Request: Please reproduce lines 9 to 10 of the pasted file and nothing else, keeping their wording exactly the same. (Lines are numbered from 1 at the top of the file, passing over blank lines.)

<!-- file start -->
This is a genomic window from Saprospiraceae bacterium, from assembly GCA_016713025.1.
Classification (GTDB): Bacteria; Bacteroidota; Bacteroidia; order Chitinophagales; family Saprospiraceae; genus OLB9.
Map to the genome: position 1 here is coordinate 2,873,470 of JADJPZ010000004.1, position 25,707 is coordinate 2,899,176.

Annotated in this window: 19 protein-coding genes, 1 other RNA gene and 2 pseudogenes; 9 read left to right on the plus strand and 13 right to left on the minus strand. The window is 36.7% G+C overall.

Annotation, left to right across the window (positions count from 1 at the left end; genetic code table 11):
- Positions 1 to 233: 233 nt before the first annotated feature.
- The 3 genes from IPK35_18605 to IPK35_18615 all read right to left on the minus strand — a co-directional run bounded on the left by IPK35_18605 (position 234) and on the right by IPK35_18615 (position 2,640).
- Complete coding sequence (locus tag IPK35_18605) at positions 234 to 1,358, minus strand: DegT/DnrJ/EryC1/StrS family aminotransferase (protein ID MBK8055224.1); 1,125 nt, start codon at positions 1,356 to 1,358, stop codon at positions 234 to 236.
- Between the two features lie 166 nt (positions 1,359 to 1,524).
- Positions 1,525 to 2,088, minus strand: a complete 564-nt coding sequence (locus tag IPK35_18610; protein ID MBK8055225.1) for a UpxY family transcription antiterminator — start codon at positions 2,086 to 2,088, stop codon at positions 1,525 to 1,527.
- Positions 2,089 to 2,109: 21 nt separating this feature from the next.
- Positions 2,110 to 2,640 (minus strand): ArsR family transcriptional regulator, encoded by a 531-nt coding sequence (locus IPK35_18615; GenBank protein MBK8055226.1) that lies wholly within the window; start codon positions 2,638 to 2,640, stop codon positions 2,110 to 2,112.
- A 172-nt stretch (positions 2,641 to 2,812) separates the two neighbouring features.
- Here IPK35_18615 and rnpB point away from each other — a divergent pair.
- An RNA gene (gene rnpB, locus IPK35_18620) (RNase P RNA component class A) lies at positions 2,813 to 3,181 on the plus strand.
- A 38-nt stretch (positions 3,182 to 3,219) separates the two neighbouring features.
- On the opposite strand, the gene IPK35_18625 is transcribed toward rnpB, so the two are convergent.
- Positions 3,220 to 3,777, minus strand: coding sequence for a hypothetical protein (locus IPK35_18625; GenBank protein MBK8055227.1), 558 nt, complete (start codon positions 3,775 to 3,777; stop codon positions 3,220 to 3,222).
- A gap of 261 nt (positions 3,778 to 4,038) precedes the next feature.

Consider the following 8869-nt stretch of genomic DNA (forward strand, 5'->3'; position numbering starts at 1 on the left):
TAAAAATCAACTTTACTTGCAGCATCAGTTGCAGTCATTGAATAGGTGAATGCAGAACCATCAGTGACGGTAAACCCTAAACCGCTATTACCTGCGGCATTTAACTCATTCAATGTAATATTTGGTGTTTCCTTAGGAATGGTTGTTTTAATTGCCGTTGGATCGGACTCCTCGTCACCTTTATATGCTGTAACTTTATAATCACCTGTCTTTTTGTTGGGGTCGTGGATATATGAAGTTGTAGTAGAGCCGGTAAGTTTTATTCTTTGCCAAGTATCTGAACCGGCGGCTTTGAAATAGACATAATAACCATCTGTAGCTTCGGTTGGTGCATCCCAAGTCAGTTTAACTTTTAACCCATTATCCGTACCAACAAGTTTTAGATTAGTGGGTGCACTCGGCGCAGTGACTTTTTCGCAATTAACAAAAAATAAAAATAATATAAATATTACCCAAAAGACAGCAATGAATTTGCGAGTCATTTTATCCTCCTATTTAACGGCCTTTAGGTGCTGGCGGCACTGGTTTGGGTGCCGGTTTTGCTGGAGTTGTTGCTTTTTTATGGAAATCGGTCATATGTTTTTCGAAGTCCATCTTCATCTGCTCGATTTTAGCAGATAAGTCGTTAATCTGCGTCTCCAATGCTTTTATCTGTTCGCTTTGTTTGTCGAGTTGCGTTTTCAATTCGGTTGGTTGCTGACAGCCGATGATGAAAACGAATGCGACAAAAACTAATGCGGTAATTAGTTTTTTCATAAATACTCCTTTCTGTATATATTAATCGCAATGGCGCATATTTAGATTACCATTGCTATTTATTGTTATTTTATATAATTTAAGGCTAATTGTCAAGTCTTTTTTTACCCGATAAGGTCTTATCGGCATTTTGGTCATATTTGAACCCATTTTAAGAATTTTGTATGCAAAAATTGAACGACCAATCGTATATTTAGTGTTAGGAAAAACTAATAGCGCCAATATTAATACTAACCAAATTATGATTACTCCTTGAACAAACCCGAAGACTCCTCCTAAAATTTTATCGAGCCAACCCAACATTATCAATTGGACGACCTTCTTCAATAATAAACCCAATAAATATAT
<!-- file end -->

- Between the two features lie 166 nt (positions 1,359 to 1,524).
- Positions 1,525 to 2,088, minus strand: a complete 564-nt coding sequence (locus tag IPK35_18610; protein ID MBK8055225.1) for a UpxY family transcription antiterminator — start codon at positions 2,086 to 2,088, stop codon at positions 1,525 to 1,527.